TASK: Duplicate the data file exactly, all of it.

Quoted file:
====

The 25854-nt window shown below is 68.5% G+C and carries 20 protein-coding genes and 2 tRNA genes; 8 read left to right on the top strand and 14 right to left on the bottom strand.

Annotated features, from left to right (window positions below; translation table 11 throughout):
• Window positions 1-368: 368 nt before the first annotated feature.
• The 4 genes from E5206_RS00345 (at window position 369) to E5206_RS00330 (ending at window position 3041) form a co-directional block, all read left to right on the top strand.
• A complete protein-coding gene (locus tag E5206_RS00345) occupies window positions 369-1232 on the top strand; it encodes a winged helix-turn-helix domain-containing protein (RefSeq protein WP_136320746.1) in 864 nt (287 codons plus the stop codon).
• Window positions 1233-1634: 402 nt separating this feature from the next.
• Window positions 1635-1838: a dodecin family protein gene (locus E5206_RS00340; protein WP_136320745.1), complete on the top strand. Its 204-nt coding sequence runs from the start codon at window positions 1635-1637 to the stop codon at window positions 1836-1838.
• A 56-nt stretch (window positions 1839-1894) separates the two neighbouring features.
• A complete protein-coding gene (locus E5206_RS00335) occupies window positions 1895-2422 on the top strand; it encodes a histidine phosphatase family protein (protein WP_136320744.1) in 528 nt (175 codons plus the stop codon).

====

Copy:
The 25854-nt window shown below is 68.5% G+C and carries 20 protein-coding genes and 2 tRNA genes; 8 read left to right on the top strand and 14 right to left on the bottom strand.

Annotated features, from left to right (window positions below; translation table 11 throughout):
• Window positions 1-368: 368 nt before the first annotated feature.
• The 4 genes from E5206_RS00345 (at window position 369) to E5206_RS00330 (ending at window position 3041) form a co-directional block, all read left to right on the top strand.
• A complete protein-coding gene (locus tag E5206_RS00345) occupies window positions 369-1232 on the top strand; it encodes a winged helix-turn-helix domain-containing protein (RefSeq protein WP_136320746.1) in 864 nt (287 codons plus the stop codon).
• Window positions 1233-1634: 402 nt separating this feature from the next.
• Window positions 1635-1838: a dodecin family protein gene (locus E5206_RS00340; protein WP_136320745.1), complete on the top strand. Its 204-nt coding sequence runs from the start codon at window positions 1635-1637 to the stop codon at window positions 1836-1838.
• A 56-nt stretch (window positions 1839-1894) separates the two neighbouring features.
• A complete protein-coding gene (locus E5206_RS00335) occupies window positions 1895-2422 on the top strand; it encodes a histidine phosphatase family protein (protein WP_136320744.1) in 528 nt (175 codons plus the stop codon).